The best part was that much of this knowledge was applicable to all roleplaying games, not just D&D.


While the 4th Edition DMG does a fine job of setting to paper many of the ideas about roleplaying that existed in the oral tradition, there was still a large hole in the written knowledge. How to be an effective player, one that is successful in his attacks, but also has the courage to try new and daring stunts, is not always apparent. It can be difficult for a new player to choose feats or traits that will give his or her character the talents to perform a truly adventurous task. In the past, this information was only learned over time. The more you played, the better you got at it as you absorbed the oral tradition.

The recently released Player’s Strategy Guide for 4th Edition D&D wants to fill that hole. It has detailed guides on how to create a character within the 4th Edition system that excels at a particular task. If you want to be the fastest character in the party, the specific feat, race and class that you should take are all provided. The book was written like a Prima Strategy Guide for D&D.

But I think that’s the book’s greatest failing. I don’t think that it’s a good idea to further associate 4th Edition with videogames than its critics already do, but here Wizards of the Coast has essentially provided the Guide to Powergaming.

Powergaming is the term used to describe players who spend most of their time thinking about their D&D character like a puzzle that needs to be solved. If I choose X power with Y feat, then I have created an unstoppable force that my DM will never be able to beat. Powergaming isn’t bad necessarily, and a perfunctory knowledge of what classes and powers will create an effective party is invaluable, but it’s not the motivation that inspires every single roleplayer. Of the 8 types of players that Wizards outlined in the DMG, over 75 percent of the Player’s Strategy Guide will only appeal to 1 or 2 of them (Powergamer and maybe Slayer).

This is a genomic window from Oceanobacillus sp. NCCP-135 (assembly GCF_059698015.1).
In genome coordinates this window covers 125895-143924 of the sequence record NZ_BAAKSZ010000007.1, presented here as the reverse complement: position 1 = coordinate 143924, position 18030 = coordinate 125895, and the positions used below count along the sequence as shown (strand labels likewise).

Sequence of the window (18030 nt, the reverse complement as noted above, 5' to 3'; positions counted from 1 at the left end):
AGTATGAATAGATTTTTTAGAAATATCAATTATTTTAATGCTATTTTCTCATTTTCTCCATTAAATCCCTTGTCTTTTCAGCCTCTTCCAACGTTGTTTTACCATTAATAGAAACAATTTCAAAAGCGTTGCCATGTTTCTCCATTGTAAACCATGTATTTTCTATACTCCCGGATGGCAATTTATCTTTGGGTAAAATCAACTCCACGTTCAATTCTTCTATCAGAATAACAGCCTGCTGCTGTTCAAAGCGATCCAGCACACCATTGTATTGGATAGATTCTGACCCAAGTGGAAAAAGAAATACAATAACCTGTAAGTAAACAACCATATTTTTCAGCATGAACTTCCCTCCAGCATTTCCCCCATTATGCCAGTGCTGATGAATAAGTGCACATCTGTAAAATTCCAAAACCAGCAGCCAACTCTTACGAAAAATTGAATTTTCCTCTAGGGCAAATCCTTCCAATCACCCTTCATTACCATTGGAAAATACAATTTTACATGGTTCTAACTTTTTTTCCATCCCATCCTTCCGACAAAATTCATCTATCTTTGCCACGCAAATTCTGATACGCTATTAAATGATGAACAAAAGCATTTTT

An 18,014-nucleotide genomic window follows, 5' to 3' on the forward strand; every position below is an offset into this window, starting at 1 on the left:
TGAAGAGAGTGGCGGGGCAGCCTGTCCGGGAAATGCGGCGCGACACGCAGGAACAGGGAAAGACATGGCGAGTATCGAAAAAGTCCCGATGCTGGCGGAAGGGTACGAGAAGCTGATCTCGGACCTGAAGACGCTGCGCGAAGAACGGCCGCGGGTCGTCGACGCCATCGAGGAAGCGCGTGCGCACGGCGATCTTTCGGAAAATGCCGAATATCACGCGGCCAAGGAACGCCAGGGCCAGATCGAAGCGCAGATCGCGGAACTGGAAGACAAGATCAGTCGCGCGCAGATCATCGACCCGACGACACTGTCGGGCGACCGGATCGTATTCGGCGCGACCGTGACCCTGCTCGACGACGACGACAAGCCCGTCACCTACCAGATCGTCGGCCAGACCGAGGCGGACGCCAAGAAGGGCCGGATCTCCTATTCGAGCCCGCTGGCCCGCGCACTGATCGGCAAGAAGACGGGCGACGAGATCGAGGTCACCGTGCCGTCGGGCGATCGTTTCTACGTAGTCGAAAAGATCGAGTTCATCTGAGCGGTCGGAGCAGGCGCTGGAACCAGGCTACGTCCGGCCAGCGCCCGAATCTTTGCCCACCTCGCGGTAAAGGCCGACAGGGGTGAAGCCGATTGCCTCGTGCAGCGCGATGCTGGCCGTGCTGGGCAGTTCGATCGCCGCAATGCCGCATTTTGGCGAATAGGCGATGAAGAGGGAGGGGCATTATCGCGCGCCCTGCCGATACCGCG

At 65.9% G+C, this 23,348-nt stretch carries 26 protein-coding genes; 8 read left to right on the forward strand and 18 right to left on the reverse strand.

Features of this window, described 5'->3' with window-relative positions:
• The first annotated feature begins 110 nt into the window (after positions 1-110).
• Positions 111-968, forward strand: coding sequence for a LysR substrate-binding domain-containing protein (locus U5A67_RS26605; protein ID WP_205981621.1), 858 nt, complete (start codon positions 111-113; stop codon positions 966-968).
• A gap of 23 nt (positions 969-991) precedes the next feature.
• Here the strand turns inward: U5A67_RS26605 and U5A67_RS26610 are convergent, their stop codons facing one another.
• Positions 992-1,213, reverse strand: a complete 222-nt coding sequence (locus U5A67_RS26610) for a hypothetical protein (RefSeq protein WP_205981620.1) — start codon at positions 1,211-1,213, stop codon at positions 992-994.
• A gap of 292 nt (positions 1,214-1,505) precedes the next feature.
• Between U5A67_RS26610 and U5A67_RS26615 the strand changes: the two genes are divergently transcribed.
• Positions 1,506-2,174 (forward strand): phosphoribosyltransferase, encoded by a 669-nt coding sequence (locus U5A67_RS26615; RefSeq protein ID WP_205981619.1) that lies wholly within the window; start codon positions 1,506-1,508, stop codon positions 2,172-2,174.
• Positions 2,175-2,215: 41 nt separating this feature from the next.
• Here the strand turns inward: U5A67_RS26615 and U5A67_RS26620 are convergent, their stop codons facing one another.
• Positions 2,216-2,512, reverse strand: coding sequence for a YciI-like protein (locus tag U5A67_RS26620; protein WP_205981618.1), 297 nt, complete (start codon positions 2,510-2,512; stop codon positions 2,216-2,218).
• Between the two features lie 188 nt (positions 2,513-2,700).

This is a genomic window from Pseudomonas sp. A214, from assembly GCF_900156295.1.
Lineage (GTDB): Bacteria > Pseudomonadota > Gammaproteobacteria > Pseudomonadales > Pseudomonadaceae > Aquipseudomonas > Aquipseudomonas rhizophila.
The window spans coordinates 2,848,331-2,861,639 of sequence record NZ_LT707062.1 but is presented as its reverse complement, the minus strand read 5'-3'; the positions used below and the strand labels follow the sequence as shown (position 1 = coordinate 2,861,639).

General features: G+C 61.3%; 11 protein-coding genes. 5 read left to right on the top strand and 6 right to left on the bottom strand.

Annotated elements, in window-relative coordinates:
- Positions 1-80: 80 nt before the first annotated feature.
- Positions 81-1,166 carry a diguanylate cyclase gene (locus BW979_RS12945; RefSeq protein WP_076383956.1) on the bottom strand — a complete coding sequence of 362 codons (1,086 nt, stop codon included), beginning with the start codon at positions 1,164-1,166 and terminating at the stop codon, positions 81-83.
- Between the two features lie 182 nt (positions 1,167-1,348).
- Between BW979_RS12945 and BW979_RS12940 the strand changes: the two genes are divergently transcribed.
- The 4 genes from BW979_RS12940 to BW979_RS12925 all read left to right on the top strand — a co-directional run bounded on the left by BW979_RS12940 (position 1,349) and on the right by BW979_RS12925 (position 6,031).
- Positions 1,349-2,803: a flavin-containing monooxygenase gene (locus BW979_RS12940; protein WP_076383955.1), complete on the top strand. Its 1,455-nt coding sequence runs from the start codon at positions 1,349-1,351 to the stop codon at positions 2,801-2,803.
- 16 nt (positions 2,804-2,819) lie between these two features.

That being said, the Guide does codify many things about creating a character that is not provided anywhere else, to my knowledge. In some ways, Wizards achieved its goal of cementing some of the oral tradition that surrounds roleplaying. Many gamers end up powergaming, and in the past they were forced to research on forums or other websites. Now there is a book that tells them how to do it, and I think that’s a step in the right direction.

The Player’s Strategy Guide offers a few tips on how to be a good roleplayer, but, in contrast to the DMG, there are just a few pages and they feel tacked on at the end of the book. There are brief guidelines provided about how to share treasure and how not to hog the spotlight, but I feel like these should be expanded and be the focus of such a guide. Because honestly, even veteran players need to be reminded that playing a paladin doesn’t mean you can be a dick or that working together to find creative solutions to problems can be just as much fun, if not more, than being the best at killing monsters.

I just want someone to write a definitive Guide to Roleplaying, preferably one that doesn’t have “dummy” in the title. Until that happens, I am content to continue the oral tradition.

Greg Tito wants to give a shoutout to former members of his roleplaying group in NYC who contributed to the Player’s Strategy Guide. Despite my words here, nice work, Tavis and Eytan!

About the author